Whistleblower and Qui Tam
San Diego Whistleblower Lawyers and Qui Tam Attorneys
If you have been terminated or demoted for reporting your employer’s wrongful or illegal activity you may have what is known as a whistle-blower claim. The Gould Firm is experienced in these types of cases and is here to answer your questions and to evaluate your case.
The term whistle-blower was originally used to describe an individual who reported the illegal actions of a company or corporation that was defrauding the government. Over the years, however, the definition has been expanded to include any employee who identifies and reports any illegal activity in the workplace or anyone who reports corporate or business crimes that are being committed without the knowledge of the victim.
Examples of whistle-blowing may include reporting the fact the employer is ignoring health and safety laws, or forcing drivers to drive over-scheduled hourly limits, or disclosing financial fraud, environmental violations, or other activities that are illegal or against well established public policy such as sexual harassment in the workplace or misuse or abuse of company funds by directors and officers. In California, a whistle-blower may complain internally to his or her own employer or externally to government agencies that might have an interest in the employer’s illegal activity.
Unfortunately, in addition to employment retaliation, whistle-blowers often experience threats of termination or even acts of physical violence from employers or other coworkers after reporting such conduct. Consequently, a whistle-blower’s reporting activities are to be treated as confidential or anonymous. To protect a whistle-blower retaliation and intimidation, the government and State have also enacted specific laws. To qualify for protection under whistle-blower laws, a person need not report an activity that is, in fact, a violation of law or public policy. The employee must only reasonably believe that the activity being reported is in violation of the law or of public policy.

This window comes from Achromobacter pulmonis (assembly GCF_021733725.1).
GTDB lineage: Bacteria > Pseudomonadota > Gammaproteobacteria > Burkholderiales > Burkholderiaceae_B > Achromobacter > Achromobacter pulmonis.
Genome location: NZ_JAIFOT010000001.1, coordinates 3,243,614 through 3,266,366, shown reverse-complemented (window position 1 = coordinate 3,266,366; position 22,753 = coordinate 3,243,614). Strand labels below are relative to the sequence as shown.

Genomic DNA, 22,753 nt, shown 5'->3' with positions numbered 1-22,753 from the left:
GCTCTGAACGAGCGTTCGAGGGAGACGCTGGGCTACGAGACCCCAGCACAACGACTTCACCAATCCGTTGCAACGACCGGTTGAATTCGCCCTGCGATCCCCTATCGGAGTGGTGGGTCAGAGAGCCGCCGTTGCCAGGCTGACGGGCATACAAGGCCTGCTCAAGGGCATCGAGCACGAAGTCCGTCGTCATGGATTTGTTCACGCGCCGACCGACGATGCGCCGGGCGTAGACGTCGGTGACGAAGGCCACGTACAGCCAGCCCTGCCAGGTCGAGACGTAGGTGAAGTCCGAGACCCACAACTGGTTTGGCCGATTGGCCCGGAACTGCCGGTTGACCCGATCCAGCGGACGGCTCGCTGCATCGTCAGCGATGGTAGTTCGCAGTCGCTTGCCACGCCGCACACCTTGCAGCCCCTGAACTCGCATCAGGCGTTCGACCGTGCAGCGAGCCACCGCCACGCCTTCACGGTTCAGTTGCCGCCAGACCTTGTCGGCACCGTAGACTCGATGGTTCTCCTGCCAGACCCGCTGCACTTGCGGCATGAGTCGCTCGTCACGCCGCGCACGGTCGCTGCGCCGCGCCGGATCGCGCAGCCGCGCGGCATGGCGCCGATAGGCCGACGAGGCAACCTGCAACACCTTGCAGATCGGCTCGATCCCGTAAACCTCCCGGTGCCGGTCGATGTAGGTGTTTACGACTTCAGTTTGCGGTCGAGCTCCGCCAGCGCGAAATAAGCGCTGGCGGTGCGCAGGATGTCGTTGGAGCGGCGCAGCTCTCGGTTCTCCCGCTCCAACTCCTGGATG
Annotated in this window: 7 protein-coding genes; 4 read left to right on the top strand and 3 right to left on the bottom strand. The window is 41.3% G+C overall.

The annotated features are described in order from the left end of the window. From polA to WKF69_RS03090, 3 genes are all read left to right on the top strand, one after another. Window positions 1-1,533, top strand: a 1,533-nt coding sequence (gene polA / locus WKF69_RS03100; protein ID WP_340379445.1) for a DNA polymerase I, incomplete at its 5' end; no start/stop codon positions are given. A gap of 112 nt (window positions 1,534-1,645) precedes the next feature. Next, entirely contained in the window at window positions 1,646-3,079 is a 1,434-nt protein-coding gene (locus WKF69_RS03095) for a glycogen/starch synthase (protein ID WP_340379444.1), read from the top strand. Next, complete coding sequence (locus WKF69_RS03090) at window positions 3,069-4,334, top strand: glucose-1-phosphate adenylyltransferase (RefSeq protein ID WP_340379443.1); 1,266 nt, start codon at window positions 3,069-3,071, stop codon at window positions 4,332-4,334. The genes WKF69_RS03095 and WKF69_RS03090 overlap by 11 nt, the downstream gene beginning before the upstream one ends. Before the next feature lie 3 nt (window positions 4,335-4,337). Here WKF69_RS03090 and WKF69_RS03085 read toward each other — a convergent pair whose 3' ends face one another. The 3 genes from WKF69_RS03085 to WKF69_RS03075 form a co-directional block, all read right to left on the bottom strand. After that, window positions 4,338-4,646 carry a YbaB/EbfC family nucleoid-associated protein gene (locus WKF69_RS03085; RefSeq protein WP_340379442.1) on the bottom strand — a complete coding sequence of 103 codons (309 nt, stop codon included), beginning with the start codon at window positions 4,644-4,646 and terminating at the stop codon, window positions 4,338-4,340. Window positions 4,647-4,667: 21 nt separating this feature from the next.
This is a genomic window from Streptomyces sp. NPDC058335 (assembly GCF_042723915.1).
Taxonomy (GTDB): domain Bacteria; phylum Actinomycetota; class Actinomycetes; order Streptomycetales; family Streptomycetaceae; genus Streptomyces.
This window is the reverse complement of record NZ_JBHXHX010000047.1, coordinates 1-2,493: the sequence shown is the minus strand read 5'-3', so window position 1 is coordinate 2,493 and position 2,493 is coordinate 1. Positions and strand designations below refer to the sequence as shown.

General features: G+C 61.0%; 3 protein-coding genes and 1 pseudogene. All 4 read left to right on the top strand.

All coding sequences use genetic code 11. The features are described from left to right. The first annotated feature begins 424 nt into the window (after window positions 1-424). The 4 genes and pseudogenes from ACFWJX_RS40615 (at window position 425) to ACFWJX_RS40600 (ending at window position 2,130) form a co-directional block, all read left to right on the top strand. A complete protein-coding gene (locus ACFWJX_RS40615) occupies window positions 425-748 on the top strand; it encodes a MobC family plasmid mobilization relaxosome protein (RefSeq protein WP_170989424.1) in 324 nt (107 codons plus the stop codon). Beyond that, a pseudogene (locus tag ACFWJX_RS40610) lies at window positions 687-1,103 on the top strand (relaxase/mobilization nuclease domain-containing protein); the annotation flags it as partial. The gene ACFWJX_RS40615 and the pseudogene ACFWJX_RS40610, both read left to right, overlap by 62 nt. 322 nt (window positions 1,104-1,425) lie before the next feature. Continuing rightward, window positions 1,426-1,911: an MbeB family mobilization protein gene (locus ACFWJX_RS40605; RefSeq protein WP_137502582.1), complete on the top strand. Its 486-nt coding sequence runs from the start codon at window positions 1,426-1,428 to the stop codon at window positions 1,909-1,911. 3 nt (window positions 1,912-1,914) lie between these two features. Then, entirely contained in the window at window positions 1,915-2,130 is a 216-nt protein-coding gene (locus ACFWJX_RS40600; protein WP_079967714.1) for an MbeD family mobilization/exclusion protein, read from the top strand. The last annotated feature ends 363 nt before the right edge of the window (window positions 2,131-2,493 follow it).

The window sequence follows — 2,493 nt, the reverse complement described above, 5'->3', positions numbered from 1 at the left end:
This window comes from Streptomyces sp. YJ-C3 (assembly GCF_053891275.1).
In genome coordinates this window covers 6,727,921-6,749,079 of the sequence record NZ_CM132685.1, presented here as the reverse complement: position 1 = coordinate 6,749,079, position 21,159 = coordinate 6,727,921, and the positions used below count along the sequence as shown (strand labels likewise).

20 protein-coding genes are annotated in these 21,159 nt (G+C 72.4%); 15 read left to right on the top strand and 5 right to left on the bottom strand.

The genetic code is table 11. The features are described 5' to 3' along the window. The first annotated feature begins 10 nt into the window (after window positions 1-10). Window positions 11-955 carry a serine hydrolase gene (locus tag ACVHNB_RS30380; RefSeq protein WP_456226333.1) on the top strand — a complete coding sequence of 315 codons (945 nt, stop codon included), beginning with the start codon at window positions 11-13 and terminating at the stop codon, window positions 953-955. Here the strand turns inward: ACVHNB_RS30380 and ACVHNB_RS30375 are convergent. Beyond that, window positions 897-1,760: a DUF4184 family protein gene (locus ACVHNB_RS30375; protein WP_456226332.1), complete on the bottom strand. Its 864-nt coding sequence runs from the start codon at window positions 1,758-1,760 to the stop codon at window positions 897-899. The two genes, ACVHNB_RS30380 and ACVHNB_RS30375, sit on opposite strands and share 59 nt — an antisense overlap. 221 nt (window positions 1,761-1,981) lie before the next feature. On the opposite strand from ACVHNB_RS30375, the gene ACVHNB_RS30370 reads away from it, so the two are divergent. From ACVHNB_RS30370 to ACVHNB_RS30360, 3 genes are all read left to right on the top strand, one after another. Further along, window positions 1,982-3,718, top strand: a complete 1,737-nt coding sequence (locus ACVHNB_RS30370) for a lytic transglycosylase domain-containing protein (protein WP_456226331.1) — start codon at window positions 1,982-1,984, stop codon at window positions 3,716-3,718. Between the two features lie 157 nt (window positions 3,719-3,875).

Additionally, certain laws referred to as, “Qui Tam” laws permit and encourage private citizens to bring an action on behalf of the government against a person or company that may be defrauding the government. A qui tam lawsuit is typically brought by the government against a company after a private citizen has identified to the government the corrupt conduct. Very often, the person reporting fraud against the government (the qui tam plaintiff) is a company employee, but almost anyone can bring a qui tam case. Whistle-blower protection remedies under the qui tam statutes protect a qui tam plaintiff who is terminated in retaliation for their reporting of illegal acts and may reward the qui tam plaintiff with a share of damages which can be in the millions of dollars.
Though protected by the law, a whistle-blower is more likely to be subject to ridicule and harassment, especially by those whose wrongdoing has been exposed. A whistle-blower often experiences termination, demotion, transfer, harassment, and other forms of retaliation, especially if the persons whose acts were reported was a supervisor or manager above them.
If you have experienced a termination, demotion or other treatment in retaliation for reporting unlawful, fraudulent, or unsafe conditions on the job, reporting health or safety violations, reporting wage and hour violations, cooperating with an investigation of fraudulent government contracting practices, refusing to file false reports or claims, supporting another employee’s claim of discrimination or sexual harassment, or refusing to provide false testimony before an agency or court hearing, contact our experienced employment law attorneys today.